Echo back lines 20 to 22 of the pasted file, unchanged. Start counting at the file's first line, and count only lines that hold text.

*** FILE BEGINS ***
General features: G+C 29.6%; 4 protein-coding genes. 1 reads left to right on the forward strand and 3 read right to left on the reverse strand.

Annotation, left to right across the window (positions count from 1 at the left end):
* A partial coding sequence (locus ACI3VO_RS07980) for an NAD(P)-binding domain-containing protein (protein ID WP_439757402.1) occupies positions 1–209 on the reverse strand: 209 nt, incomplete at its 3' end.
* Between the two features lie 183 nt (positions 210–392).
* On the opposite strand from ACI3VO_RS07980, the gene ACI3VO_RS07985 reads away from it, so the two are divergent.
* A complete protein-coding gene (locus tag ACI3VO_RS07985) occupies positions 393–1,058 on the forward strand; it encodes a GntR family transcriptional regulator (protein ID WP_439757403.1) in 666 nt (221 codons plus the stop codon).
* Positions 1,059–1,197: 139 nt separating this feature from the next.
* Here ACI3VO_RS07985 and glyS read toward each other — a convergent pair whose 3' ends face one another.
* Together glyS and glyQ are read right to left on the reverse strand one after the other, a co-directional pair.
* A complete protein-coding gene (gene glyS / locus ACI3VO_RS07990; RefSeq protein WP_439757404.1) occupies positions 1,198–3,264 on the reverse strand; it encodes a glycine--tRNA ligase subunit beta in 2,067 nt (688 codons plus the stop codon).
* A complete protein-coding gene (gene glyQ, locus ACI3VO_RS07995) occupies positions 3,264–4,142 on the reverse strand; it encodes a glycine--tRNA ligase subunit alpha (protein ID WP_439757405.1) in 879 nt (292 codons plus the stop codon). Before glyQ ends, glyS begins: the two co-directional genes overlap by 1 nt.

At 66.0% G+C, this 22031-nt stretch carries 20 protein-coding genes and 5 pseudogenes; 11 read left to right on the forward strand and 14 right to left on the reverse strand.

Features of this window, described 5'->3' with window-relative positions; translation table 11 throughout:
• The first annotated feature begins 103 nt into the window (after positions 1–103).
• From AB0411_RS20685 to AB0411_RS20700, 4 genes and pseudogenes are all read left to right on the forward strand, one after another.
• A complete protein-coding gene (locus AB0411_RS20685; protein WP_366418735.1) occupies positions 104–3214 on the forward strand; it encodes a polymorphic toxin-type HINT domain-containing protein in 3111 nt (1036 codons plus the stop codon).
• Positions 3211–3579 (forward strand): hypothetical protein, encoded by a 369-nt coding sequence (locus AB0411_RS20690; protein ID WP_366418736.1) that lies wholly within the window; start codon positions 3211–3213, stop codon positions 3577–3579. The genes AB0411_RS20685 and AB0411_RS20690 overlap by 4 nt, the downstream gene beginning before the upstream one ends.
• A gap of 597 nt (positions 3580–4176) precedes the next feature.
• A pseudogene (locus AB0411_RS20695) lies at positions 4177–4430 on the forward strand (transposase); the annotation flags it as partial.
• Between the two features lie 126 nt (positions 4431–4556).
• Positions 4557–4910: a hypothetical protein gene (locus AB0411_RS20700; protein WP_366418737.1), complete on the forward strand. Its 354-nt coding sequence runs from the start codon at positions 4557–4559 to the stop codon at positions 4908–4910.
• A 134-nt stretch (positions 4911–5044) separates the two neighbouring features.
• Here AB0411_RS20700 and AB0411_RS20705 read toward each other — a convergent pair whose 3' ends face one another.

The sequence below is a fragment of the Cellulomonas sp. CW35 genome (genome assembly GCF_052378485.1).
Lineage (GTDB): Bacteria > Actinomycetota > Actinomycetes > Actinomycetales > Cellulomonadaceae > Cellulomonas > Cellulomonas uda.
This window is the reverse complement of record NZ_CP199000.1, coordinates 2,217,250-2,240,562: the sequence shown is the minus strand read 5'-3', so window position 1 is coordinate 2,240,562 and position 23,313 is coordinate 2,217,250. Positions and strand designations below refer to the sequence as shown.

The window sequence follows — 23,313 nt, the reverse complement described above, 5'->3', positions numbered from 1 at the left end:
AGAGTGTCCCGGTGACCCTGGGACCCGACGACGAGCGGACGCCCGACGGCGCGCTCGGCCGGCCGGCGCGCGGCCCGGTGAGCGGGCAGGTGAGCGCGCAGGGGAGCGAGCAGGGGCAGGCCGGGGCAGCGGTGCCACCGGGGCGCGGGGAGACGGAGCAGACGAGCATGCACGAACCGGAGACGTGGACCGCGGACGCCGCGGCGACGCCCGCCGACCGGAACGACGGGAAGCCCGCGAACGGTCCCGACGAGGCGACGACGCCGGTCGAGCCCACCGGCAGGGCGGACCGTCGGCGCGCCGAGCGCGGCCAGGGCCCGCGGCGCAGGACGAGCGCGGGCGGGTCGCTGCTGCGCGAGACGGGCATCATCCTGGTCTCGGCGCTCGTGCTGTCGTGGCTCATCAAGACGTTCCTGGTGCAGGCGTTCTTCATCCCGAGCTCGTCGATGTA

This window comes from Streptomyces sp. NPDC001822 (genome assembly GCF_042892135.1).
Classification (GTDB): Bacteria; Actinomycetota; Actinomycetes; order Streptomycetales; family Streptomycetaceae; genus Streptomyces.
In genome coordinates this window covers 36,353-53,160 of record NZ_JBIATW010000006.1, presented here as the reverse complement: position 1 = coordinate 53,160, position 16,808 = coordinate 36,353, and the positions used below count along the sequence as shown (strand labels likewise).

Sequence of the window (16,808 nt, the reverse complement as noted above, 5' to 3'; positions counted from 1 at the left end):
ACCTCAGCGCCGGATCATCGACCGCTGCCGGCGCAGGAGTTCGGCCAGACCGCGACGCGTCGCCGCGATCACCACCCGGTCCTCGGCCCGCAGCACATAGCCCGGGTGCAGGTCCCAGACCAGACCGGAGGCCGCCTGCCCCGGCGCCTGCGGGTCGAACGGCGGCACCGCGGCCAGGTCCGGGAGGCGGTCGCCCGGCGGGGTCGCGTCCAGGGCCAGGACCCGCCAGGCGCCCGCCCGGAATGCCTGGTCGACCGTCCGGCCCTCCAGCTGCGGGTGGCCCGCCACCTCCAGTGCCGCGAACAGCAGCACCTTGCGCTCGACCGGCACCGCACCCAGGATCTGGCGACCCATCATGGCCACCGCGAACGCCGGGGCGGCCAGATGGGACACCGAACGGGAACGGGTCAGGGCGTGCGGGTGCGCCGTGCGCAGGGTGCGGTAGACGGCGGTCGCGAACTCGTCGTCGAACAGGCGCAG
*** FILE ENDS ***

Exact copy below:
• Between the two features lie 126 nt (positions 4431–4556).
• Positions 4557–4910: a hypothetical protein gene (locus AB0411_RS20700; protein WP_366418737.1), complete on the forward strand. Its 354-nt coding sequence runs from the start codon at positions 4557–4559 to the stop codon at positions 4908–4910.
• A 134-nt stretch (positions 4911–5044) separates the two neighbouring features.